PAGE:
According to a recently released article by Szymon Slupik, CTO and co-founder at Silvair, Bluetooth® distributed control architecture perfectly matches the DALI application controller concept. “It is not often that you see independent architectures that match and extend each other so well,” said Slupik. “The technology match, together with the close collaboration between the Bluetooth SIG and DiiA, means that the market will benefit from a wider selection of interoperable intelligent lighting components. This, in turn, accelerates the adoption of intelligent, IoT-enabled lighting systems in retrofit and new-build environments. Ultimately, this leads to energy savings and enhanced comfort and user experience, which everyone can afford.”
The collaboration between the Bluetooth SIG and DALI Alliance demonstrates the critical role that standardization plays in removing the barriers prohibiting wider adoption of commercial connected lighting. Standards have always been the catalysts for widespread market adoption. Without standardization, mass adoption remains out of reach. The collaboration will help ensure the development of devices from different manufacturers capable of working together to establish a global, interoperable ecosystem of lighting products, and will help ensure that Bluetooth mesh, when paired with certified DALI-2 and D4i devices, remains the wireless lighting control technology of choice for the professional lighting industry.
“We are excited to support this collaboration between the Bluetooth SIG and DALI Alliance. Establishing a standard Bluetooth mesh interface for D4i intelligent luminaries will open up industry opportunity and enable the deployment of even more advanced, interoperable IoT-enabled commercial lighting systems, while ensuring an equivalent light control behavior between both standards.”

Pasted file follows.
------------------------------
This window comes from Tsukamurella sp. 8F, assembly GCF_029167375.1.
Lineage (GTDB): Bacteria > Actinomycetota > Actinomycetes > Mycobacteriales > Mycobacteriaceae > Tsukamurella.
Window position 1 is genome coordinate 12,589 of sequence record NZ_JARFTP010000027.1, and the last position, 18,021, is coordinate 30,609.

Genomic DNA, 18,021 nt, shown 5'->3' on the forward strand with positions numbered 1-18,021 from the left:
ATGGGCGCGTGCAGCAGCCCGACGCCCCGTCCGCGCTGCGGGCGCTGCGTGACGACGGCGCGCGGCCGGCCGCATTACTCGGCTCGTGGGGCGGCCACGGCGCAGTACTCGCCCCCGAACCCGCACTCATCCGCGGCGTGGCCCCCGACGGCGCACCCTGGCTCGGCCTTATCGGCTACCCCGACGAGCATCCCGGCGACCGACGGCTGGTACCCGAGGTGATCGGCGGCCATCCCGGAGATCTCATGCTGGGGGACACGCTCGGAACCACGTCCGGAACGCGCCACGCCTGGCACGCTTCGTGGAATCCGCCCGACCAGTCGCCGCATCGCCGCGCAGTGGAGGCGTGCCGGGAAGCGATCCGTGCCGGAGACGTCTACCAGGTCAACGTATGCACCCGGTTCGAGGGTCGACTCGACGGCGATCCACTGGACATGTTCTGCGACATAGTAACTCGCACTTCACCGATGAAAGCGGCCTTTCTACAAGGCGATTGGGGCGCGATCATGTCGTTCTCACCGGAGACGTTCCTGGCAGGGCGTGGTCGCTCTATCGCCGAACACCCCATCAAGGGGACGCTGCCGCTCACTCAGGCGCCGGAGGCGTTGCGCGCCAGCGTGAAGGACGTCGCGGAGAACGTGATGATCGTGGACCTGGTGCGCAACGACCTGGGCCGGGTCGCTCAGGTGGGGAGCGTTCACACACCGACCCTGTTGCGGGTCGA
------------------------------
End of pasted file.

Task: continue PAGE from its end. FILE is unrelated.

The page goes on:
– Arnulf Rupp, Head of Standardization at OSRAM
The Momentum of Bluetooth® Mesh
A growing ecosystem of Bluetooth® commercial lighting products from leading vendors such as Delta Electronics, Fulham, Leedarson Lighting, McWong, Murata, OSRAM, Sylvania, Zumbtobel, and others is helping drive a 130% CAGR of annual shipments of Bluetooth enabled commercial lighting solutions by 2026. Large-scale implementations in warehouses, retail, horticulture, and commercial offices, including a near 4,000 node deployment in a 22-story office building in North America, offer proof of Bluetooth mesh networking’s scalability and reliability in demanding commercial settings. The unique decentralized control architecture of Bluetooth mesh distributes intelligence across the network and eliminates single points of failure, bringing the resiliency, performance, and ease of implementation needed by installers, building managers, and end users in commercial installations. In addition, unlike other low-power wireless mesh networking technologies, Bluetooth mesh is a complete, full-stack solution that defines everything from the low-level physical radio layer through the high-level application layer, enabling easier product development and greater levels of product interoperability.